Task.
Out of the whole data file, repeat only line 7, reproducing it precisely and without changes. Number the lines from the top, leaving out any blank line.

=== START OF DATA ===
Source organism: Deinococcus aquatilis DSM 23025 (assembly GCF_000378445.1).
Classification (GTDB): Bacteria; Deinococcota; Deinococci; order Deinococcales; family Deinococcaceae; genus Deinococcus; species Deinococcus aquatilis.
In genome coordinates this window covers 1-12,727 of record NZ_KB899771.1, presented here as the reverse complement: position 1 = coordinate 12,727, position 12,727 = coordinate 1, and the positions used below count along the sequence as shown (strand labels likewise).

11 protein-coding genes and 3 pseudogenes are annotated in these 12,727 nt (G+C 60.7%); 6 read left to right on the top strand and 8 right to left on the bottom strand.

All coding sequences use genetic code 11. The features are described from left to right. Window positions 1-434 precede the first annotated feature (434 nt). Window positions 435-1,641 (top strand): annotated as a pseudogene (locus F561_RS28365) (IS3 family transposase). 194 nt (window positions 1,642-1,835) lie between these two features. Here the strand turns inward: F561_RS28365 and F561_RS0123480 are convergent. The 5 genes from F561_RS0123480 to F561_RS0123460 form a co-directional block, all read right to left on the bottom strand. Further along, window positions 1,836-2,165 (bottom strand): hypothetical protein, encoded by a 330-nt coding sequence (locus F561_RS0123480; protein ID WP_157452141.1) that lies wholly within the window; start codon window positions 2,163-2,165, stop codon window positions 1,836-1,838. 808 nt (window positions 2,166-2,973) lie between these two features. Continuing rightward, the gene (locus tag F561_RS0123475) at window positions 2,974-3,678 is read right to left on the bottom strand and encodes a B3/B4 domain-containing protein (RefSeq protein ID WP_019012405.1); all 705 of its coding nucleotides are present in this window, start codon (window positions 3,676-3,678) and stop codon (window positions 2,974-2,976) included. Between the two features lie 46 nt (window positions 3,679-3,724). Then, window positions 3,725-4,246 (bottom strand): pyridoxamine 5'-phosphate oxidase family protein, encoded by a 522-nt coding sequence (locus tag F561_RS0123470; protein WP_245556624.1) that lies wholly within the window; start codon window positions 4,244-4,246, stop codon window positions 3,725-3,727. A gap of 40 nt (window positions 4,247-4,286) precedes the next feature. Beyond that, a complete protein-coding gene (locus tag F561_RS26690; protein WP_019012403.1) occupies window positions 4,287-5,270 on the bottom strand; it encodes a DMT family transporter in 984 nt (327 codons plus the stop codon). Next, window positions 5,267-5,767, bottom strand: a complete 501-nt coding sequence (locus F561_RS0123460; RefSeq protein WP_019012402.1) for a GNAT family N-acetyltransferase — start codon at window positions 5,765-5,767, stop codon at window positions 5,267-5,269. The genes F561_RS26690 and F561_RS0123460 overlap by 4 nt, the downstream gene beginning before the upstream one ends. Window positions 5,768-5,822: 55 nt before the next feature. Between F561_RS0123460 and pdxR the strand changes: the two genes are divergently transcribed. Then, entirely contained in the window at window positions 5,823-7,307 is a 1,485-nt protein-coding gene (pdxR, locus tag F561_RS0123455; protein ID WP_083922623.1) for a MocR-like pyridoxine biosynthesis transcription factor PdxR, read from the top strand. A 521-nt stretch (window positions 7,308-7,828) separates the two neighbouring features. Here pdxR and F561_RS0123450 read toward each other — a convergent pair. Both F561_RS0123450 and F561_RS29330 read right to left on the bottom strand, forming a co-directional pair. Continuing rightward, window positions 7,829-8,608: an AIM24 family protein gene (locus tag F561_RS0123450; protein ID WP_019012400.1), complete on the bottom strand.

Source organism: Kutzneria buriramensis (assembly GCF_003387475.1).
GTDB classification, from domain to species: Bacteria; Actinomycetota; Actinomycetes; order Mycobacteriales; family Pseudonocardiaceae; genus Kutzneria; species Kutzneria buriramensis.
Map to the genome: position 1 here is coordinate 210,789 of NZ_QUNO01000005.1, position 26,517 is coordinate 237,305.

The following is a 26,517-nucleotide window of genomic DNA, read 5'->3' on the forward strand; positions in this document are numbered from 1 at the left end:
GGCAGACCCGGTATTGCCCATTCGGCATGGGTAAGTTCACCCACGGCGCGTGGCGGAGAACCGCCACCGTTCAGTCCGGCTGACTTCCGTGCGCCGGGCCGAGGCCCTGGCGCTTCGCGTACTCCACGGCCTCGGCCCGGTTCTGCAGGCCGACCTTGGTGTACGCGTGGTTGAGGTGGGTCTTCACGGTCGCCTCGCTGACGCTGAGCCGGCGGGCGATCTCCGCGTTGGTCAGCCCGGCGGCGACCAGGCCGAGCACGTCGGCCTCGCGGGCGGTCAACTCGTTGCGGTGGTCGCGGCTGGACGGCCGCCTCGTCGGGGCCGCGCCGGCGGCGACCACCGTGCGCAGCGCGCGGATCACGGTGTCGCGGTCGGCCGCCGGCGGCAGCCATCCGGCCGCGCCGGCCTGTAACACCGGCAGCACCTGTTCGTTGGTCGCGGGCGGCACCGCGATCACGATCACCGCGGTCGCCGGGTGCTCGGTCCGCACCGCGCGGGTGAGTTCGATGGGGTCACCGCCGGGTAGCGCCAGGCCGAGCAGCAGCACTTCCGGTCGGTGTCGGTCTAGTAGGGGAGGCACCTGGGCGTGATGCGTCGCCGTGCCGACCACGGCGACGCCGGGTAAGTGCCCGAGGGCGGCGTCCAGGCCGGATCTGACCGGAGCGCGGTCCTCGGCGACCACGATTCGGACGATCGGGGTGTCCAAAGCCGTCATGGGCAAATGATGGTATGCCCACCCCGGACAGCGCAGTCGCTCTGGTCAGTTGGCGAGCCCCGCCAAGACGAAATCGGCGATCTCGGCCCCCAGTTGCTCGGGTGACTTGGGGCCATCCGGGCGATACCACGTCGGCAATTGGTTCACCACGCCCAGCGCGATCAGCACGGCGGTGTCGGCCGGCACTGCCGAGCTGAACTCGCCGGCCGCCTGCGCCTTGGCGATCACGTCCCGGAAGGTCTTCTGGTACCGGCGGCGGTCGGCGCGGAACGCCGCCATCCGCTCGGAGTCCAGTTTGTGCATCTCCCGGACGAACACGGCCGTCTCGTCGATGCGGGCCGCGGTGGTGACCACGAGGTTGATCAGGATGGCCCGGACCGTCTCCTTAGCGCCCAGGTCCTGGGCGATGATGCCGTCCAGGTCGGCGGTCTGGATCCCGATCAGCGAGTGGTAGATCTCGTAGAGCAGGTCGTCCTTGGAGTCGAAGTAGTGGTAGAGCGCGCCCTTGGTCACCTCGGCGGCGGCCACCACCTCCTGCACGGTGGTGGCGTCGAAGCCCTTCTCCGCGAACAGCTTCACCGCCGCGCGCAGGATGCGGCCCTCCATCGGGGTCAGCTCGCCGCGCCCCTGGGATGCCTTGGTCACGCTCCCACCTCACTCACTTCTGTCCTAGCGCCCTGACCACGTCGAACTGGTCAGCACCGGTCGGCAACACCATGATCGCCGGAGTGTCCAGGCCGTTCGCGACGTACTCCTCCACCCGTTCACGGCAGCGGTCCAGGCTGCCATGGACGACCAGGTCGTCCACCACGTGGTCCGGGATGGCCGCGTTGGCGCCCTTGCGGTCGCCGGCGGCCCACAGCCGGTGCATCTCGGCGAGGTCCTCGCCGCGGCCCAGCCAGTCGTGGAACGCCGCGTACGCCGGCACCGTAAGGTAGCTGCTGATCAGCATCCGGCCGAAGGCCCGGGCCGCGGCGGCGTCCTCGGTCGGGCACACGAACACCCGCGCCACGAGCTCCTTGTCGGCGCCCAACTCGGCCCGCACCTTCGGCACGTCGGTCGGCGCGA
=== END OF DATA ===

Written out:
GTDB classification, from domain to species: Bacteria; Actinomycetota; Actinomycetes; order Mycobacteriales; family Pseudonocardiaceae; genus Kutzneria; species Kutzneria buriramensis.